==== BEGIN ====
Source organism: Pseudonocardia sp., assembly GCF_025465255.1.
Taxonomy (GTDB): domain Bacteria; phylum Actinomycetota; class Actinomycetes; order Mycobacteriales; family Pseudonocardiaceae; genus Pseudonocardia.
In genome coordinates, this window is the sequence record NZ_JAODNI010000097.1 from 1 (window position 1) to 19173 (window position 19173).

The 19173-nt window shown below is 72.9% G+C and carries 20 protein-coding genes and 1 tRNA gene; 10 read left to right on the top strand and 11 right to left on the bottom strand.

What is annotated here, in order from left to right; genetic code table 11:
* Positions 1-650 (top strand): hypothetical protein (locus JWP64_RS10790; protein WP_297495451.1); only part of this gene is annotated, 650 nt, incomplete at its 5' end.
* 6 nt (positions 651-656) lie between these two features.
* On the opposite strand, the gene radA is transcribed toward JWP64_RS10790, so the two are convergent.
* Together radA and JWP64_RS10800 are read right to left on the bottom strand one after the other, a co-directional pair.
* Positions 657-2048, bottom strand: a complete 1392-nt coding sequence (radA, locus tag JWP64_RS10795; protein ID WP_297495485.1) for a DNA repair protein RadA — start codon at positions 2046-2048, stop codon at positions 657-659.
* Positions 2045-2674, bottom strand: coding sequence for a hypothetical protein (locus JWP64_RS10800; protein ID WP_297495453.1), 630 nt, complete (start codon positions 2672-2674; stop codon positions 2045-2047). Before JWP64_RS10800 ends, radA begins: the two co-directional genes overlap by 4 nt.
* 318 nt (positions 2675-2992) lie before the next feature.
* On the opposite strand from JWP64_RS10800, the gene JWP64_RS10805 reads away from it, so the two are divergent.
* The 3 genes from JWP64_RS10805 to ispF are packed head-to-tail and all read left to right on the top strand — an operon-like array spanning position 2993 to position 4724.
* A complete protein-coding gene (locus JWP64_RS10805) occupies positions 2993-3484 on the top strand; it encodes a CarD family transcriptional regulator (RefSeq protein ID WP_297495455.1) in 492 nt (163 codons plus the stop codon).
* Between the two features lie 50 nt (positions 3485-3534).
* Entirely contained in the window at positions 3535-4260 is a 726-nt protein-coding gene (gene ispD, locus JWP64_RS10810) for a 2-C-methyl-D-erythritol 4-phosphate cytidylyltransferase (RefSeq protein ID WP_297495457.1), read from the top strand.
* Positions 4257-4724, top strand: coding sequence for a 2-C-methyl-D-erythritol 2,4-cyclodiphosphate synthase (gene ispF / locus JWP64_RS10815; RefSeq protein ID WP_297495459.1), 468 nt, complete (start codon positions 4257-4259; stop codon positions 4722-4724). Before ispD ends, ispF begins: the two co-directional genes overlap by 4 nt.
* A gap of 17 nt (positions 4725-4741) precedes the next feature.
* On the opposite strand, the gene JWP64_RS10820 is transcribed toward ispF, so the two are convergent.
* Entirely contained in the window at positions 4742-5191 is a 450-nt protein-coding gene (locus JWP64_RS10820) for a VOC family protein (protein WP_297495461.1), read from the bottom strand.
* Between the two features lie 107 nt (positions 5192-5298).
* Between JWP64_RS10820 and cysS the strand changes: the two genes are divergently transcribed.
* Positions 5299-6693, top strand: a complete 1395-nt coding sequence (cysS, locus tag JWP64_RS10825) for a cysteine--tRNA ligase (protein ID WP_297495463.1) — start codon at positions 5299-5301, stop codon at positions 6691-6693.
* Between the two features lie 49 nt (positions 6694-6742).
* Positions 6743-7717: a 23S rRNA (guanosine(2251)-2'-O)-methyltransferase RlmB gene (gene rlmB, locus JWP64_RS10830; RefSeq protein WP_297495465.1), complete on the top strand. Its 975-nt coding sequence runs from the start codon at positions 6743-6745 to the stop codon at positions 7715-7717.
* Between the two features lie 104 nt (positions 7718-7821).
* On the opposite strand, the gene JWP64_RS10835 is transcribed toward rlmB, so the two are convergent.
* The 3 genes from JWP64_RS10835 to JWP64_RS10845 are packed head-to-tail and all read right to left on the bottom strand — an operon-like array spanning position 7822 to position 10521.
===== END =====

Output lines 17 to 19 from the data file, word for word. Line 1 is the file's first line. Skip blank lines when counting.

* Entirely contained in the window at positions 3535-4260 is a 726-nt protein-coding gene (gene ispD, locus JWP64_RS10810) for a 2-C-methyl-D-erythritol 4-phosphate cytidylyltransferase (RefSeq protein ID WP_297495457.1), read from the top strand.
* Positions 4257-4724, top strand: coding sequence for a 2-C-methyl-D-erythritol 2,4-cyclodiphosphate synthase (gene ispF / locus JWP64_RS10815; RefSeq protein ID WP_297495459.1), 468 nt, complete (start codon positions 4257-4259; stop codon positions 4722-4724). Before ispD ends, ispF begins: the two co-directional genes overlap by 4 nt.
* A gap of 17 nt (positions 4725-4741) precedes the next feature.